June 19, 2014 -- At least 75 workers at the Atlanta headquarters of the U.S. Centers for Disease Control may have been exposed to anthrax, a deadly infectious disease, the agency said today.
“We are devastated. It is unacceptable. This is what we do best,” Paul Mecham of CDC’s Environment Health and Safety Compliance Office told ABC News. “Our people are our number one resource. We are going to find out what went wrong and we are going to fix it.”
The workers are being monitored and offered antibiotics and vaccination, CDC officials said. So far none have shown signs of illness, but symptoms can take two months to appear, according to the agency,
Left untreated, the inhaled form of anthrax can be deadly in 85 percent of cases, according to the CDC. Even with treatment the fatality rate is as high as 45 percent.
The risk of infection among the 75 workers is thought to be very low and the general public is not at risk, CDC officials said.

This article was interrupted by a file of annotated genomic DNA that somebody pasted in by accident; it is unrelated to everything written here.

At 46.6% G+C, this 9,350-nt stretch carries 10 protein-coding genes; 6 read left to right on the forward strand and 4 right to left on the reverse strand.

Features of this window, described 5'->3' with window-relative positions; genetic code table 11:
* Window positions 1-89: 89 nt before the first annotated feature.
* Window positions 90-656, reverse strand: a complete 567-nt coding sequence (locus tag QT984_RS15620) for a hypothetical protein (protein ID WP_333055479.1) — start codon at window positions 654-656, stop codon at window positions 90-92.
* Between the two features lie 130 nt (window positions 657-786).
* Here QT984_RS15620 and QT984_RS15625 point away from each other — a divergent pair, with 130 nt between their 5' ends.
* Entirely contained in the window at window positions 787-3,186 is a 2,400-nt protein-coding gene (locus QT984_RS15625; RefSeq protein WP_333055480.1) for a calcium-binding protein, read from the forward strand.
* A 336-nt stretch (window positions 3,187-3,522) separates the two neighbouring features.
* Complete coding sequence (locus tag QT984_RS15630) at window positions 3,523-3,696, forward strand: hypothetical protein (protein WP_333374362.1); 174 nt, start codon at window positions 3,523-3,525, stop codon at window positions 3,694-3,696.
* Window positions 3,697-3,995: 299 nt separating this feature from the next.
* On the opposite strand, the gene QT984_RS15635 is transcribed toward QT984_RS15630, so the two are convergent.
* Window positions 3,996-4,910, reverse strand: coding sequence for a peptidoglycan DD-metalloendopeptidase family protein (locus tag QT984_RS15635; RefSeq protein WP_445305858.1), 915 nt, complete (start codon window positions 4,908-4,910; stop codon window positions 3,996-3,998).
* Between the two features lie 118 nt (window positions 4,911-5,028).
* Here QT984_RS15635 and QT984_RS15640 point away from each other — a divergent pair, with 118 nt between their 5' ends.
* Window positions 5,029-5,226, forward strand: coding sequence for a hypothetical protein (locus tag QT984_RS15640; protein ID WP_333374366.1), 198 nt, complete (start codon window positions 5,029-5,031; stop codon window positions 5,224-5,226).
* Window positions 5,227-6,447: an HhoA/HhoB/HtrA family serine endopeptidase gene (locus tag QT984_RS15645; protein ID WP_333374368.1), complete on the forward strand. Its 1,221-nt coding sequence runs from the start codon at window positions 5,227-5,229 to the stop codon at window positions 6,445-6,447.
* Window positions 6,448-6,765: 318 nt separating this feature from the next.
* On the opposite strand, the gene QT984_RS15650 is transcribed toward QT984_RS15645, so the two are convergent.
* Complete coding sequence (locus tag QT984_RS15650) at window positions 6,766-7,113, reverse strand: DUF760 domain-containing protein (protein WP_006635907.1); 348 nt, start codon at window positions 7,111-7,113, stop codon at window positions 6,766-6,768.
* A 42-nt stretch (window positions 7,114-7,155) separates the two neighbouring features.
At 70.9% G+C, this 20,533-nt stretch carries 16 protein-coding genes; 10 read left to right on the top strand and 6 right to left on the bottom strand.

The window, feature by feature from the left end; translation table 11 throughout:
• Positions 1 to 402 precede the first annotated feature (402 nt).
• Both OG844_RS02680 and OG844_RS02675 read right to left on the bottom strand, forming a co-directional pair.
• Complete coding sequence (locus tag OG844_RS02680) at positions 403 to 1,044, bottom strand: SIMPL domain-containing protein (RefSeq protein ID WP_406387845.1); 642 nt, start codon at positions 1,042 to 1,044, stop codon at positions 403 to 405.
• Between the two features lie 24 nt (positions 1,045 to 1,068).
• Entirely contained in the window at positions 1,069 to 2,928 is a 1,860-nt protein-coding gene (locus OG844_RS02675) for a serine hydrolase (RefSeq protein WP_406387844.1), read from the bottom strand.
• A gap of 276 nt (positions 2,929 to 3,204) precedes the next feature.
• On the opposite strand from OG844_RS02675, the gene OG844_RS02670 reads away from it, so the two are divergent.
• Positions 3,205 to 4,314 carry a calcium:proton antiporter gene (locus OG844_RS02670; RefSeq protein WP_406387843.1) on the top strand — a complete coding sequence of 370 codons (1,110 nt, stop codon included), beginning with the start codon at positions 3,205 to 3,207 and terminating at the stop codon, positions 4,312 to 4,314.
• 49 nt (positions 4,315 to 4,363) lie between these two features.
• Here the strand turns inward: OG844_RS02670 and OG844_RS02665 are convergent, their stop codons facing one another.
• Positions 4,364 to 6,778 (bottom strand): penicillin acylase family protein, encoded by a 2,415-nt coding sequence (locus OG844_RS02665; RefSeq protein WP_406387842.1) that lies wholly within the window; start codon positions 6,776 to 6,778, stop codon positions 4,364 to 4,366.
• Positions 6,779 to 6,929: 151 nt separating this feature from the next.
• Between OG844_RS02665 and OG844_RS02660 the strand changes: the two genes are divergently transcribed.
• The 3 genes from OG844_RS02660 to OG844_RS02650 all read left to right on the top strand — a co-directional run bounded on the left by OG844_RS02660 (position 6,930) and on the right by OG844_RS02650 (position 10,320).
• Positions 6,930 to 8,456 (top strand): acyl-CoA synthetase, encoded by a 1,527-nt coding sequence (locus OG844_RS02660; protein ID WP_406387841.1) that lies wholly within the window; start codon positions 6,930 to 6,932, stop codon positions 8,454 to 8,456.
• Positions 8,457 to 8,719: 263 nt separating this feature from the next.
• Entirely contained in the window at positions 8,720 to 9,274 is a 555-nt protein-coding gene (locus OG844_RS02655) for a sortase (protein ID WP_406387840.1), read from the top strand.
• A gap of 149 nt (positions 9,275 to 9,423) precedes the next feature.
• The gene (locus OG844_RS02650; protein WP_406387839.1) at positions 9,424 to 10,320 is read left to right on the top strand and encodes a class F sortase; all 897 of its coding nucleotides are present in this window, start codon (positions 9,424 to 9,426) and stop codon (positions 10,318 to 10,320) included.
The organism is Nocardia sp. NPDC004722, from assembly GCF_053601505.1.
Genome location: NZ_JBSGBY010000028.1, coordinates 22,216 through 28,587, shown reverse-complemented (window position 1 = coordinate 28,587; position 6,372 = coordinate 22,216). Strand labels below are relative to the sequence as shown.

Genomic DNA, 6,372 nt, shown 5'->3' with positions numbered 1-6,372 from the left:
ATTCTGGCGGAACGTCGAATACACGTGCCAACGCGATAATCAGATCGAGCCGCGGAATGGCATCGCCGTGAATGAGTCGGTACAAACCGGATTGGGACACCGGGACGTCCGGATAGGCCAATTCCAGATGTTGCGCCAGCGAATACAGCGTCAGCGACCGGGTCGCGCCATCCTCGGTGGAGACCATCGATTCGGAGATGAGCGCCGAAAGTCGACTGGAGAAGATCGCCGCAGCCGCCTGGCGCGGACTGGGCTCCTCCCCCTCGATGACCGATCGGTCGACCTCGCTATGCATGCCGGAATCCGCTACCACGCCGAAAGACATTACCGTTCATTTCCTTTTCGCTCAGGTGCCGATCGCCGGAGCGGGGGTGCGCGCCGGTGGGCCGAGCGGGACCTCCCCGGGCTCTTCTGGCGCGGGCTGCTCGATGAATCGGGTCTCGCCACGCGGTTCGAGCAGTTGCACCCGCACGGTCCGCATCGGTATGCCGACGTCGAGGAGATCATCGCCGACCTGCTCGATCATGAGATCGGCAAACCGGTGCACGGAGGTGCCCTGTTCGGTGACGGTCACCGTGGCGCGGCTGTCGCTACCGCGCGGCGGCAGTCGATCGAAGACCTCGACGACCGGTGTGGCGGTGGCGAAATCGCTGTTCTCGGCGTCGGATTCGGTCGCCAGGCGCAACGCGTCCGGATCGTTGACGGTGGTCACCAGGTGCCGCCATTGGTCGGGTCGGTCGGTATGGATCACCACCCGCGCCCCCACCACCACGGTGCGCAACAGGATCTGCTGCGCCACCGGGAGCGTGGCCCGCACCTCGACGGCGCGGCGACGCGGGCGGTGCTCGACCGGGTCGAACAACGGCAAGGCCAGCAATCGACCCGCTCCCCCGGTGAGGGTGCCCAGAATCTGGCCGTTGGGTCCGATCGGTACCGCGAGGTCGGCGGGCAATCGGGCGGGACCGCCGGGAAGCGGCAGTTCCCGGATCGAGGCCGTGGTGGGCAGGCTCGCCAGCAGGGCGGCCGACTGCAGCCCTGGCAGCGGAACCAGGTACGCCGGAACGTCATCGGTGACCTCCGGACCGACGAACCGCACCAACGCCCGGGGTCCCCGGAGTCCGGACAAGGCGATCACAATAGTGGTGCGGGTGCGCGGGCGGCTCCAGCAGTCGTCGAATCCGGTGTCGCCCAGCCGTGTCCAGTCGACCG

Initial reports from the CDC stated that staff members were exposed to the anthrax-causing bacterium Bacillus anthracis after the Bioterrorism Rapid Response and Advanced Technology Laboratory failed to fully inactivate samples of the live bacteria. The samples were moved to another laboratory where workers were not wearing full protective gear since they believed the samples posed no risk.
Between June 6 and June 13, the infectious samples were used for experiments in two different CDC labs that were unequipped to handle the dangerous bacterium, CDC said. At one point, the spores may have even been aerosolized and dispersed into the air, according to the agency.
The breach was not discovered until the samples of the bacterium were gathered to be destroyed and the live bacteria were discovered, CDC said.
The CDC is still investigating the exposure and has decontaminated lab and hallway areas that were exposed, according to a statement.
Anthrax spores can be breathed in or ingested through contaminated food or water, according to the CDC. The bacterium can also invade the skin through cuts or scrapes.
Anthrax cannot be passed from person to person, according to the CDC.